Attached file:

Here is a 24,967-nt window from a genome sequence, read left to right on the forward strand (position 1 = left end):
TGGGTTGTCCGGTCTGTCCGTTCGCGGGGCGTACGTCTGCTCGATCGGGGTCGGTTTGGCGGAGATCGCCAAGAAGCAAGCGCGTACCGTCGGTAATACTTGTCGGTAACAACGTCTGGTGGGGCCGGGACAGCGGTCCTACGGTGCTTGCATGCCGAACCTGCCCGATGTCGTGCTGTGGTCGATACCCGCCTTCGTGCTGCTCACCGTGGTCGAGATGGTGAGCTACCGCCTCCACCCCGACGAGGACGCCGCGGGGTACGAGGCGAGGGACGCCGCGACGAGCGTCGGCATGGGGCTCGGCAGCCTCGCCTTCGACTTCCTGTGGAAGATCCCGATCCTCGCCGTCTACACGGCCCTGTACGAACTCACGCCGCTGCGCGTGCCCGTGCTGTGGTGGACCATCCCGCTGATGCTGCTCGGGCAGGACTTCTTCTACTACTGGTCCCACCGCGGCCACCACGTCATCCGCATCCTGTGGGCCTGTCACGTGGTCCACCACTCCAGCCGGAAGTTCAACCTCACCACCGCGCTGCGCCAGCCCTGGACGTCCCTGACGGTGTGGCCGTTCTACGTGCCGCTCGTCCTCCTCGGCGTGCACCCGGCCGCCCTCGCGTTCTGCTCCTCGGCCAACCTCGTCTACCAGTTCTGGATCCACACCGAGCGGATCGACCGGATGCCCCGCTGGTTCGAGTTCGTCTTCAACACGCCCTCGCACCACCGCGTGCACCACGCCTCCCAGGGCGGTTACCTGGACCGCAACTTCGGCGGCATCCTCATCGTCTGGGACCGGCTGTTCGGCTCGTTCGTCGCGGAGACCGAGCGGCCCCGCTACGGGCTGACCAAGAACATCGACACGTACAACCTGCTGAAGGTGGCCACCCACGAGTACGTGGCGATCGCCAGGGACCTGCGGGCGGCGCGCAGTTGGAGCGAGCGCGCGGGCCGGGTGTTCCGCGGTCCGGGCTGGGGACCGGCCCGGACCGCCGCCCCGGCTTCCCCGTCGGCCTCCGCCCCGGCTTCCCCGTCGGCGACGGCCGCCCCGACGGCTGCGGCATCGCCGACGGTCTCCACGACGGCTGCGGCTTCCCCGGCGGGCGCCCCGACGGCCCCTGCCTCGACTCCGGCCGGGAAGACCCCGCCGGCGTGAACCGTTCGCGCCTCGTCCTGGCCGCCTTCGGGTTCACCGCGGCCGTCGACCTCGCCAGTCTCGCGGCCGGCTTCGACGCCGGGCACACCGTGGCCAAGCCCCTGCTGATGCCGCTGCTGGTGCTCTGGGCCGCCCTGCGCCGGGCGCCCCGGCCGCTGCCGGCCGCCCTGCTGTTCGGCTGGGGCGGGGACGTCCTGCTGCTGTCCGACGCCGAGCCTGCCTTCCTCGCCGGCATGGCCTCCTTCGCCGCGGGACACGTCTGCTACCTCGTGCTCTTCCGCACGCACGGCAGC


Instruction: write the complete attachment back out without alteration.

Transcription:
Here is a 24,967-nt window from a genome sequence, read left to right on the forward strand (position 1 = left end):
TGGGTTGTCCGGTCTGTCCGTTCGCGGGGCGTACGTCTGCTCGATCGGGGTCGGTTTGGCGGAGATCGCCAAGAAGCAAGCGCGTACCGTCGGTAATACTTGTCGGTAACAACGTCTGGTGGGGCCGGGACAGCGGTCCTACGGTGCTTGCATGCCGAACCTGCCCGATGTCGTGCTGTGGTCGATACCCGCCTTCGTGCTGCTCACCGTGGTCGAGATGGTGAGCTACCGCCTCCACCCCGACGAGGACGCCGCGGGGTACGAGGCGAGGGACGCCGCGACGAGCGTCGGCATGGGGCTCGGCAGCCTCGCCTTCGACTTCCTGTGGAAGATCCCGATCCTCGCCGTCTACACGGCCCTGTACGAACTCACGCCGCTGCGCGTGCCCGTGCTGTGGTGGACCATCCCGCTGATGCTGCTCGGGCAGGACTTCTTCTACTACTGGTCCCACCGCGGCCACCACGTCATCCGCATCCTGTGGGCCTGTCACGTGGTCCACCACTCCAGCCGGAAGTTCAACCTCACCACCGCGCTGCGCCAGCCCTGGACGTCCCTGACGGTGTGGCCGTTCTACGTGCCGCTCGTCCTCCTCGGCGTGCACCCGGCCGCCCTCGCGTTCTGCTCCTCGGCCAACCTCGTCTACCAGTTCTGGATCCACACCGAGCGGATCGACCGGATGCCCCGCTGGTTCGAGTTCGTCTTCAACACGCCCTCGCACCACCGCGTGCACCACGCCTCCCAGGGCGGTTACCTGGACCGCAACTTCGGCGGCATCCTCATCGTCTGGGACCGGCTGTTCGGCTCGTTCGTCGCGGAGACCGAGCGGCCCCGCTACGGGCTGACCAAGAACATCGACACGTACAACCTGCTGAAGGTGGCCACCCACGAGTACGTGGCGATCGCCAGGGACCTGCGGGCGGCGCGCAGTTGGAGCGAGCGCGCGGGCCGGGTGTTCCGCGGTCCGGGCTGGGGACCGGCCCGGACCGCCGCCCCGGCTTCCCCGTCGGCCTCCGCCCCGGCTTCCCCGTCGGCGACGGCCGCCCCGACGGCTGCGGCATCGCCGACGGTCTCCACGACGGCTGCGGCTTCCCCGGCGGGCGCCCCGACGGCCCCTGCCTCGACTCCGGCCGGGAAGACCCCGCCGGCGTGAACCGTTCGCGCCTCGTCCTGGCCGCCTTCGGGTTCACCGCGGCCGTCGACCTCGCCAGTCTCGCGGCCGGCTTCGACGCCGGGCACACCGTGGCCAAGCCCCTGCTGATGCCGCTGCTGGTGCTCTGGGCCGCCCTGCGCCGGGCGCCCCGGCCGCTGCCGGCCGCCCTGCTGTTCGGCTGGGGCGGGGACGTCCTGCTGCTGTCCGACGCCGAGCCTGCCTTCCTCGCCGGCATGGCCTCCTTCGCCGCGGGACACGTCTGCTACCTCGTGCTCTTCCGCACGCACGGCAGC